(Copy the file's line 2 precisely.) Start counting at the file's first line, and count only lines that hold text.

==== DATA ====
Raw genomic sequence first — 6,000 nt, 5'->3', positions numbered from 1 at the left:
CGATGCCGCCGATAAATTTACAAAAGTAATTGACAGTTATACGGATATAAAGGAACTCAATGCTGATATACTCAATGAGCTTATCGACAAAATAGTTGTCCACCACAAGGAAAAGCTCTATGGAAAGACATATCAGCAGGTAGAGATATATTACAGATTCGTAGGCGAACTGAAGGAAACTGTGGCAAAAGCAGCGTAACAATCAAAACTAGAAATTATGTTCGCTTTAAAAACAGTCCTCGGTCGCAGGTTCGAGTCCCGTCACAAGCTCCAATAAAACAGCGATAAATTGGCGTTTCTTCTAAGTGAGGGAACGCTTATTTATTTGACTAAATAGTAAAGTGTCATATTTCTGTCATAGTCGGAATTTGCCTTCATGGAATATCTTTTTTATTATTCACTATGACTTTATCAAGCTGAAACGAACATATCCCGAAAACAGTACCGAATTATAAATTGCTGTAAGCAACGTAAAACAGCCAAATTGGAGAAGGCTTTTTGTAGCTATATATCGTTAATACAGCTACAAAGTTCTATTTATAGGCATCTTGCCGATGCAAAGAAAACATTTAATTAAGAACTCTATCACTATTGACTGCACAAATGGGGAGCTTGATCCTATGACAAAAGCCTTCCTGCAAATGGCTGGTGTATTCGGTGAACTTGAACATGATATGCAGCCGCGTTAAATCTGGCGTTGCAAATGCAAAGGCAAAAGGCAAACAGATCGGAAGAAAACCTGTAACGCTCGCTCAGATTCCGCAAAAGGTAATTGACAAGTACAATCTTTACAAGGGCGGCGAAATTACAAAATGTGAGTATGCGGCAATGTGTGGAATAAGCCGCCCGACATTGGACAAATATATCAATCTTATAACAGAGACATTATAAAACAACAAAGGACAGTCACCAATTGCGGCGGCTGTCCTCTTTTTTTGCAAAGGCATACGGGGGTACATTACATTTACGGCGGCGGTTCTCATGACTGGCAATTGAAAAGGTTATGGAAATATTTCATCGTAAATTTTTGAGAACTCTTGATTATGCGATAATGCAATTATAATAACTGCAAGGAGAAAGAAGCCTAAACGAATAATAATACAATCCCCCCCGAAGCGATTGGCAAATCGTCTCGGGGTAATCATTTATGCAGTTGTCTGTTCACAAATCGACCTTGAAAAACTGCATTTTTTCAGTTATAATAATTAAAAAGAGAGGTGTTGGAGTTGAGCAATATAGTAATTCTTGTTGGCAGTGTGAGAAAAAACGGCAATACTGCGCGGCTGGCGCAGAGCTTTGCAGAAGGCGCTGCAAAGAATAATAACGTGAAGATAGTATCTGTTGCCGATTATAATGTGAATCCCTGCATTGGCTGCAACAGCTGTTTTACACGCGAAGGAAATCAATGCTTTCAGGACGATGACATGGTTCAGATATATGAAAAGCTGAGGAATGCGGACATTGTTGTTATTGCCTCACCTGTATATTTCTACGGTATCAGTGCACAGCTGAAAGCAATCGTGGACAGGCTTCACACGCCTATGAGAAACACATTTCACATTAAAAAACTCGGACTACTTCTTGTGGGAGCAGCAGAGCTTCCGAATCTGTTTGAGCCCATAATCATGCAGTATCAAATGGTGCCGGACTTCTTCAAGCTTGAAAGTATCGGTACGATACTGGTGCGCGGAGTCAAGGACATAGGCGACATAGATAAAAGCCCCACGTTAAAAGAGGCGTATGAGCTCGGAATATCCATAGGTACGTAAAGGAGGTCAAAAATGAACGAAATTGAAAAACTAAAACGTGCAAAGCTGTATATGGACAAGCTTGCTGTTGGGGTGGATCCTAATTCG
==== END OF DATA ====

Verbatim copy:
CGATGCCGCCGATAAATTTACAAAAGTAATTGACAGTTATACGGATATAAAGGAACTCAATGCTGATATACTCAATGAGCTTATCGACAAAATAGTTGTCCACCACAAGGAAAAGCTCTATGGAAAGACATATCAGCAGGTAGAGATATATTACAGATTCGTAGGCGAACTGAAGGAAACTGTGGCAAAAGCAGCGTAACAATCAAAACTAGAAATTATGTTCGCTTTAAAAACAGTCCTCGGTCGCAGGTTCGAGTCCCGTCACAAGCTCCAATAAAACAGCGATAAATTGGCGTTTCTTCTAAGTGAGGGAACGCTTATTTATTTGACTAAATAGTAAAGTGTCATATTTCTGTCATAGTCGGAATTTGCCTTCATGGAATATCTTTTTTATTATTCACTATGACTTTATCAAGCTGAAACGAACATATCCCGAAAACAGTACCGAATTATAAATTGCTGTAAGCAACGTAAAACAGCCAAATTGGAGAAGGCTTTTTGTAGCTATATATCGTTAATACAGCTACAAAGTTCTATTTATAGGCATCTTGCCGATGCAAAGAAAACATTTAATTAAGAACTCTATCACTATTGACTGCACAAATGGGGAGCTTGATCCTATGACAAAAGCCTTCCTGCAAATGGCTGGTGTATTCGGTGAACTTGAACATGATATGCAGCCGCGTTAAATCTGGCGTTGCAAATGCAAAGGCAAAAGGCAAACAGATCGGAAGAAAACCTGTAACGCTCGCTCAGATTCCGCAAAAGGTAATTGACAAGTACAATCTTTACAAGGGCGGCGAAATTACAAAATGTGAGTATGCGGCAATGTGTGGAATAAGCCGCCCGACATTGGACAAATATATCAATCTTATAACAGAGACATTATAAAACAACAAAGGACAGTCACCAATTGCGGCGGCTGTCCTCTTTTTTTGCAAAGGCATACGGGGGTACATTACATTTACGGCGGCGGTTCTCATGACTGGCAATTGAAAAGGTTATGGAAATATTTCATCGTAAATTTTTGAGAACTCTTGATTATGCGATAATGCAATTATAATAACTGCAAGGAGAAAGAAGCCTAAACGAATAATAATACAATCCCCCCCGAAGCGATTGGCAAATCGTCTCGGGGTAATCATTTATGCAGTTGTCTGTTCACAAATCGACCTTGAAAAACTGCATTTTTTCAGTTATAATAATTAAAAAGAGAGGTGTTGGAGTTGAGCAATATAGTAATTCTTGTTGGCAGTGTGAGAAAAAACGGCAATACTGCGCGGCTGGCGCAGAGCTTTGCAGAAGGCGCTGCAAAGAATAATAACGTGAAGATAGTATCTGTTGCCGATTATAATGTGAATCCCTGCATTGGCTGCAACAGCTGTTTTACACGCGAAGGAAATCAATGCTTTCAGGACGATGACATGGTTCAGATATATGAAAAGCTGAGGAATGCGGACATTGTTGTTATTGCCTCACCTGTATATTTCTACGGTATCAGTGCACAGCTGAAAGCAATCGTGGACAGGCTTCACACGCCTATGAGAAACACATTTCACATTAAAAAACTCGGACTACTTCTTGTGGGAGCAGCAGAGCTTCCGAATCTGTTTGAGCCCATAATCATGCAGTATCAAATGGTGCCGGACTTCTTCAAGCTTGAAAGTATCGGTACGATACTGGTGCGCGGAGTCAAGGACATAGGCGACATAGATAAAAGCCCCACGTTAAAAGAGGCGTATGAGCTCGGAATATCCATAGGTACGTAAAGGAGGTCAAAAATGAACGAAATTGAAAAACTAAAACGTGCAAAGCTGTATATGGACAAGCTTGCTGTTGGGGTGGATCCTAATTCG